Home Warner questions OPM’s handling of credit monitoring contract

Warner questions OPM’s handling of credit monitoring contract


mark-warnerU.S. Sen. Mark Warner (D-VA) wrote to Office of Personnel Management (OPM) Director Katherine Archuleta, raising concerns about the performance of the contractor OPM hired to provide credit monitoring services and identity theft protection for victims following the data breach at the agency affecting at least 14 million federal employees.

In the letter, Sen. Warner highlights complaints he has received from constituents about long wait times and unreliable or inaccurate services being provided by the contractor Winvale via subcontractor CSID, and questions whether Winvale/CSID has the necessary experience and capacity to protect millions of federal workers from identity theft.

“As you are well aware, I have a large number of constituents in Virginia who are current, former or retired federal employees, and in the past two weeks, I have heard complaints from many of them about the poor quality of service provided by CSID. My constituents have reported that the website crashes frequently, and that the company’s dedicated hotline regarding the OPM breach has incredibly long wait times. Wait times of over an hour are not uncommon. Even as I write, CSID is reporting a wait time of approximately 90 minutes to speak with a representative,” the Senator wrote. “Virginians have also expressed frustration and disappointment with the quality of the information CSID has provided them. Many have reported receiving inaccurate or out-of-date information regarding their credit history, which calls into question CSID’s ability to appropriately protect them from fraud and ID theft.”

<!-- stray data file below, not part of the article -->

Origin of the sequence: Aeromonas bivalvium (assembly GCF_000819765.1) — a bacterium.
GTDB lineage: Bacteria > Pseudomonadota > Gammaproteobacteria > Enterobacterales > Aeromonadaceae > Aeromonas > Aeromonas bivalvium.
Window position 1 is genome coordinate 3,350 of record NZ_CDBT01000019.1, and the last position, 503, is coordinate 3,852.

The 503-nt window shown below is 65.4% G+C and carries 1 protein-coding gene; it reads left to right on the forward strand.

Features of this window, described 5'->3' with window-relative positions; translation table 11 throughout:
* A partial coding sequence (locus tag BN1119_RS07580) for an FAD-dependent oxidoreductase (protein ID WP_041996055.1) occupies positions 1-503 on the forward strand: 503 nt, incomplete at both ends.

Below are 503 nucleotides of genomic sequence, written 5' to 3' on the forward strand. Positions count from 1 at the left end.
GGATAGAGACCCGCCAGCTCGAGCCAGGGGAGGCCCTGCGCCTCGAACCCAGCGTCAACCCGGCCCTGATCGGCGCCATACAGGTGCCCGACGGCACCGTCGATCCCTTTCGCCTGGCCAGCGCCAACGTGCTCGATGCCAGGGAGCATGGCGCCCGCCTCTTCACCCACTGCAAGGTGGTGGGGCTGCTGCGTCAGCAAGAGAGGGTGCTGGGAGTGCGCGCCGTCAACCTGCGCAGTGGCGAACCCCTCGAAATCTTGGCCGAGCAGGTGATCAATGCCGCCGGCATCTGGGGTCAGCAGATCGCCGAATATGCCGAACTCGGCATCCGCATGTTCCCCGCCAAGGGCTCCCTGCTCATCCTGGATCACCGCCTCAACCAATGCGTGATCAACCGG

Added Sen. Warner, “Needless to say, I am deeply troubled by these reports. OPM must hold CSID accountable for timely and accurate responses to federal employees who are rightfully concerned about the impact of this breach. If the company is unable to handle the volume resulting from a breach of this size, the contract should be terminated and awarded to a company that can.”

Sen. Warner also asked OPM to provide information regarding the procurement process used to award Winvale/CSID the contract. According to records at FedBizOpps.gov, the online database of federal government contracting opportunities, the solicitation was open for a period of just 36 hours and was awarded in less than a week, raising questions as to whether OPM could have inappropriately attempted to steer the contract award to CSID.

“As it stands, at least 14 million federal employees have had their personal and financial information exposed and are now, through no fault of their own, at risk for potential fraud and identity theft. OPM has an obligation to take this threat seriously,”wrote Sen. Warner. “The agency’s awarding of this contract suggests, however, that protecting employees exposed by the breach is not the top priority for OPM that it should be. We expect that OPM will act quickly to correct any such impressions.”

Last week, Sen. Warner led his colleagues from Virginia and Maryland in calling on OPM to do more to protect federal employees whose personal information was compromised as a result of the massive breach, including pushing OPM to provide “a significantly longer period of credit monitoring than the current proposed 18 months.”



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